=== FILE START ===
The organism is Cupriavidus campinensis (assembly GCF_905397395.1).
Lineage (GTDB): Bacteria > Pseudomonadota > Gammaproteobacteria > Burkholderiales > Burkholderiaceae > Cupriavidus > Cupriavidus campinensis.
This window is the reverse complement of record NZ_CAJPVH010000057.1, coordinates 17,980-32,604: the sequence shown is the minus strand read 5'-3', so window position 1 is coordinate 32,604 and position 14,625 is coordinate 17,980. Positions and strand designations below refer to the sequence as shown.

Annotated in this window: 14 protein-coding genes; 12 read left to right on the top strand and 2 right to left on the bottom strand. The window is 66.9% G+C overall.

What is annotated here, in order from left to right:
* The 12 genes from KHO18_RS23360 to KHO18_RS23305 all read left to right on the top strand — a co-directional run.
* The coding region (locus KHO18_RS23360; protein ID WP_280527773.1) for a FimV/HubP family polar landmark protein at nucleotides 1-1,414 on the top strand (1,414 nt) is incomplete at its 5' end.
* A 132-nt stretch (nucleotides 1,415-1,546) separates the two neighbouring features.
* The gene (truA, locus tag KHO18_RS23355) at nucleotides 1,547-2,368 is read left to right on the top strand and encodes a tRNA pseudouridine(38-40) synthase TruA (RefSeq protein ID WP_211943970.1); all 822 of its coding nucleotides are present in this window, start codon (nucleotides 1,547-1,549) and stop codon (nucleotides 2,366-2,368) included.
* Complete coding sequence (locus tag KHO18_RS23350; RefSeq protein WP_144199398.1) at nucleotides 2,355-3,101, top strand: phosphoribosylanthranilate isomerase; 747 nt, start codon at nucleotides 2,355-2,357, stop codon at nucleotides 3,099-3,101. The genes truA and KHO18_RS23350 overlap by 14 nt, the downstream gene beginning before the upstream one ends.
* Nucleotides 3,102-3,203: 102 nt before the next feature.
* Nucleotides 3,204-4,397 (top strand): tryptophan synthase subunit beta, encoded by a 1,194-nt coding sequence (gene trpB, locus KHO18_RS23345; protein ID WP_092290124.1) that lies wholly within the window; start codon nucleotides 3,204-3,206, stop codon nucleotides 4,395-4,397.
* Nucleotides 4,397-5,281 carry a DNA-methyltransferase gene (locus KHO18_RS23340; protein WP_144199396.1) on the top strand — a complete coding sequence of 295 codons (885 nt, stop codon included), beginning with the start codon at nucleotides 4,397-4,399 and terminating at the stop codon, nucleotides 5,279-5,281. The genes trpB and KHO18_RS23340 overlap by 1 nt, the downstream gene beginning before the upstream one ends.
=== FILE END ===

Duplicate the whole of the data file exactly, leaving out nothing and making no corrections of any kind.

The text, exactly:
The organism is Cupriavidus campinensis (assembly GCF_905397395.1).
Lineage (GTDB): Bacteria > Pseudomonadota > Gammaproteobacteria > Burkholderiales > Burkholderiaceae > Cupriavidus > Cupriavidus campinensis.
This window is the reverse complement of record NZ_CAJPVH010000057.1, coordinates 17,980-32,604: the sequence shown is the minus strand read 5'-3', so window position 1 is coordinate 32,604 and position 14,625 is coordinate 17,980. Positions and strand designations below refer to the sequence as shown.

Annotated in this window: 14 protein-coding genes; 12 read left to right on the top strand and 2 right to left on the bottom strand. The window is 66.9% G+C overall.

What is annotated here, in order from left to right:
* The 12 genes from KHO18_RS23360 to KHO18_RS23305 all read left to right on the top strand — a co-directional run.
* The coding region (locus KHO18_RS23360; protein ID WP_280527773.1) for a FimV/HubP family polar landmark protein at nucleotides 1-1,414 on the top strand (1,414 nt) is incomplete at its 5' end.
* A 132-nt stretch (nucleotides 1,415-1,546) separates the two neighbouring features.
* The gene (truA, locus tag KHO18_RS23355) at nucleotides 1,547-2,368 is read left to right on the top strand and encodes a tRNA pseudouridine(38-40) synthase TruA (RefSeq protein ID WP_211943970.1); all 822 of its coding nucleotides are present in this window, start codon (nucleotides 1,547-1,549) and stop codon (nucleotides 2,366-2,368) included.
* Complete coding sequence (locus tag KHO18_RS23350; RefSeq protein WP_144199398.1) at nucleotides 2,355-3,101, top strand: phosphoribosylanthranilate isomerase; 747 nt, start codon at nucleotides 2,355-2,357, stop codon at nucleotides 3,099-3,101. The genes truA and KHO18_RS23350 overlap by 14 nt, the downstream gene beginning before the upstream one ends.
* Nucleotides 3,102-3,203: 102 nt before the next feature.
* Nucleotides 3,204-4,397 (top strand): tryptophan synthase subunit beta, encoded by a 1,194-nt coding sequence (gene trpB, locus KHO18_RS23345; protein ID WP_092290124.1) that lies wholly within the window; start codon nucleotides 3,204-3,206, stop codon nucleotides 4,395-4,397.
* Nucleotides 4,397-5,281 carry a DNA-methyltransferase gene (locus KHO18_RS23340; protein WP_144199396.1) on the top strand — a complete coding sequence of 295 codons (885 nt, stop codon included), beginning with the start codon at nucleotides 4,397-4,399 and terminating at the stop codon, nucleotides 5,279-5,281. The genes trpB and KHO18_RS23340 overlap by 1 nt, the downstream gene beginning before the upstream one ends.